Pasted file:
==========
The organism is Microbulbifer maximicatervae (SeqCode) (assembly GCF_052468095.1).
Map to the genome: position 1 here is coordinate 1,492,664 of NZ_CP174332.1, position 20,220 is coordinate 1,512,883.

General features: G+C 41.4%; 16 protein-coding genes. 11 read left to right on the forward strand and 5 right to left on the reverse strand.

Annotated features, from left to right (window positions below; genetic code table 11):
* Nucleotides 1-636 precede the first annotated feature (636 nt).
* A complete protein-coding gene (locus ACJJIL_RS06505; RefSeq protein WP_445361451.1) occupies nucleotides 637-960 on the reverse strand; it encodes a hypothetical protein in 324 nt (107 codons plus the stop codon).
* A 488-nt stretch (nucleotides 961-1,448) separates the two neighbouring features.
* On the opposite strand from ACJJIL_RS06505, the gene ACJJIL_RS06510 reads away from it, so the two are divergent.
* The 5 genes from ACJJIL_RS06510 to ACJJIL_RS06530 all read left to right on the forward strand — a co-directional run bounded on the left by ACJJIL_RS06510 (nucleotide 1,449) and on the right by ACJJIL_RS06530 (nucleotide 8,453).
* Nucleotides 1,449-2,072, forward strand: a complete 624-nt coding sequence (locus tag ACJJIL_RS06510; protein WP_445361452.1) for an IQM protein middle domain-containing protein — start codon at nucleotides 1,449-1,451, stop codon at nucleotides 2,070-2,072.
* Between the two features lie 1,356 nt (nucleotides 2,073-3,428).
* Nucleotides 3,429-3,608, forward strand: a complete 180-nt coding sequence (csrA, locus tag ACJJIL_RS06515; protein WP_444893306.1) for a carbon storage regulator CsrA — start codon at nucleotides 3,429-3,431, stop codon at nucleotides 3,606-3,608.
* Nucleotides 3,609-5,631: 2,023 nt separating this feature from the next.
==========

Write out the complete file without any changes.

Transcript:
The organism is Microbulbifer maximicatervae (SeqCode) (assembly GCF_052468095.1).
Map to the genome: position 1 here is coordinate 1,492,664 of NZ_CP174332.1, position 20,220 is coordinate 1,512,883.

General features: G+C 41.4%; 16 protein-coding genes. 11 read left to right on the forward strand and 5 right to left on the reverse strand.

Annotated features, from left to right (window positions below; genetic code table 11):
* Nucleotides 1-636 precede the first annotated feature (636 nt).
* A complete protein-coding gene (locus ACJJIL_RS06505; RefSeq protein WP_445361451.1) occupies nucleotides 637-960 on the reverse strand; it encodes a hypothetical protein in 324 nt (107 codons plus the stop codon).
* A 488-nt stretch (nucleotides 961-1,448) separates the two neighbouring features.
* On the opposite strand from ACJJIL_RS06505, the gene ACJJIL_RS06510 reads away from it, so the two are divergent.
* The 5 genes from ACJJIL_RS06510 to ACJJIL_RS06530 all read left to right on the forward strand — a co-directional run bounded on the left by ACJJIL_RS06510 (nucleotide 1,449) and on the right by ACJJIL_RS06530 (nucleotide 8,453).
* Nucleotides 1,449-2,072, forward strand: a complete 624-nt coding sequence (locus tag ACJJIL_RS06510; protein WP_445361452.1) for an IQM protein middle domain-containing protein — start codon at nucleotides 1,449-1,451, stop codon at nucleotides 2,070-2,072.
* Between the two features lie 1,356 nt (nucleotides 2,073-3,428).
* Nucleotides 3,429-3,608, forward strand: a complete 180-nt coding sequence (csrA, locus tag ACJJIL_RS06515; protein WP_444893306.1) for a carbon storage regulator CsrA — start codon at nucleotides 3,429-3,431, stop codon at nucleotides 3,606-3,608.
* Nucleotides 3,609-5,631: 2,023 nt separating this feature from the next.